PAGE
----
Because of the method used to heat schools, usually a coal furnace that required stoking day and night, many of Winnipeg’s grand old school built a hundred ago had living quarters on the top floor for the custodian and his family. The first school in Winnipeg with a custodian’s suite was Laura Secord. Other schools that offered accommodations for the caretaker were Earl Grey and Isaac Brock. Located in the building’s large attic or garret, the suite had direct access to the furnace room, typically by a separate narrow staircase.
Though the last custodians to live in schools moved out in the 1950s, Earl Grey School retains the rooms from the suite. Located on the northwest corner of the attic, there are seven large rooms off a wide central hallway. Since there is no reason to maintain it (it is securely off-limits to students), the suite has fallen into disrepair. Long empty, the rooms still have the once-garish, now-faded flowered wallpaper.
The suite is surprisingly bright since only the large rounded dormer windows and skylights, or light wells as they were called at the time, in almost every room provide light. The views out these windows of the surrounding neighbourhoods as they grew would have been spectacular. Today the view is of a mature forest with sundry houses nestled among the protective elms.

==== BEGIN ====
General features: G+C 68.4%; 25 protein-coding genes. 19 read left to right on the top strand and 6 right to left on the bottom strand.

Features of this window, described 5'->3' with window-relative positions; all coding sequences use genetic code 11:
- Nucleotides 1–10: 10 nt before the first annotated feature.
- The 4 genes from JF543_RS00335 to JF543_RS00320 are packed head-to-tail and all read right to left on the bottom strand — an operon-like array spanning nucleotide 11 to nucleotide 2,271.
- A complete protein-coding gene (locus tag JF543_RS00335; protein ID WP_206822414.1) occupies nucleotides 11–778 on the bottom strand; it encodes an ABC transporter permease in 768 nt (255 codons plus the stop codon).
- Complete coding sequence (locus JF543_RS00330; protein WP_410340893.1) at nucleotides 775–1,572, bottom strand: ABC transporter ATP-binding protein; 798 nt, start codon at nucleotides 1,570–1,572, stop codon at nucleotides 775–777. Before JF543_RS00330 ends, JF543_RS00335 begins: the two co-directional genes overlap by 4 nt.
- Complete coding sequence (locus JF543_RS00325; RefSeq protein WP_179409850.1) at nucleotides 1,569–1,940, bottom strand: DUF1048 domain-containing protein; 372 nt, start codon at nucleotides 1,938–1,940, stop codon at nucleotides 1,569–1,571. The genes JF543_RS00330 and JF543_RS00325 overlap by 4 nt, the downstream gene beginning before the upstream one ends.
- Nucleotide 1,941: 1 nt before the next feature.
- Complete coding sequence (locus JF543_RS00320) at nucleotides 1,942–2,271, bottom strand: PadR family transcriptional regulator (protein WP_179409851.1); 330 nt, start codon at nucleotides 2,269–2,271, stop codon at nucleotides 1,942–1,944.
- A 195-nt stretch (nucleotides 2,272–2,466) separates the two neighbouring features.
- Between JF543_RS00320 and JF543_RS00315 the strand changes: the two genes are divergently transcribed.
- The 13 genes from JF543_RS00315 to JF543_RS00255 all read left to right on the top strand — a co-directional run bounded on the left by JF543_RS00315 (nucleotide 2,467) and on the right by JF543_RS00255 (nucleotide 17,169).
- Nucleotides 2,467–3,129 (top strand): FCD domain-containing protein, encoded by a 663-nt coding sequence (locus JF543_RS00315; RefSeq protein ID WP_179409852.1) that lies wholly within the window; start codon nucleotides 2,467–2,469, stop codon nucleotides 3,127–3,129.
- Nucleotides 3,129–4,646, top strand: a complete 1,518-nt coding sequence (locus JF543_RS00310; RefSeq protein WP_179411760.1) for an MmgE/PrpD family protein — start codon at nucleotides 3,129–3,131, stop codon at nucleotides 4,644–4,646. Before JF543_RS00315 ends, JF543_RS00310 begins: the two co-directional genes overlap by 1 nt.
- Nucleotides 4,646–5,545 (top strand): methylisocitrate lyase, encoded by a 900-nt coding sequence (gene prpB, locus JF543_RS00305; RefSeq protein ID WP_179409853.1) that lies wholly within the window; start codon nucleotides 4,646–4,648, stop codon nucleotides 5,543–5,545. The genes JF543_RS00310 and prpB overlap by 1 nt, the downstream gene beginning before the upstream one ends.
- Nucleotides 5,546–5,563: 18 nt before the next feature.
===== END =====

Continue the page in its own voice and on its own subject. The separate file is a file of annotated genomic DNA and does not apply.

There is a separate entrance for the custodian and his family as well as six flights of stairs to the basement. The stairways have the original cast iron uprights and oak banisters. This is a picture of the custodian’s stairwell to Earl Grey’s furnace room, still with original light fixture. The floors in the suite look like hardwood but in fact are concrete, striated and painted to appear wood-like.
For the school’s 75th anniversary in 1987, Aileen Gunter, principal at Laura Secord School from 1961 to 1976, recalled an experience with the old custodian’s suite: One day a workman left unlocked one of the doors to this desolate area. The small entrance was discovered by some bright curious Grade 6 girls. They proceeded to set up a playhouse in the abandoned caretaker’s suite. As the area was very old, they could have been in considerable danger. Some time later, their aerie discovered, they were suitably contrite and promised fervently never to so endanger themselves again. They are young women now. I wonder if they still remember participating in The Mystery of the Narrow Staircase.
Find many more stories about Manitoba schools on my Schools page.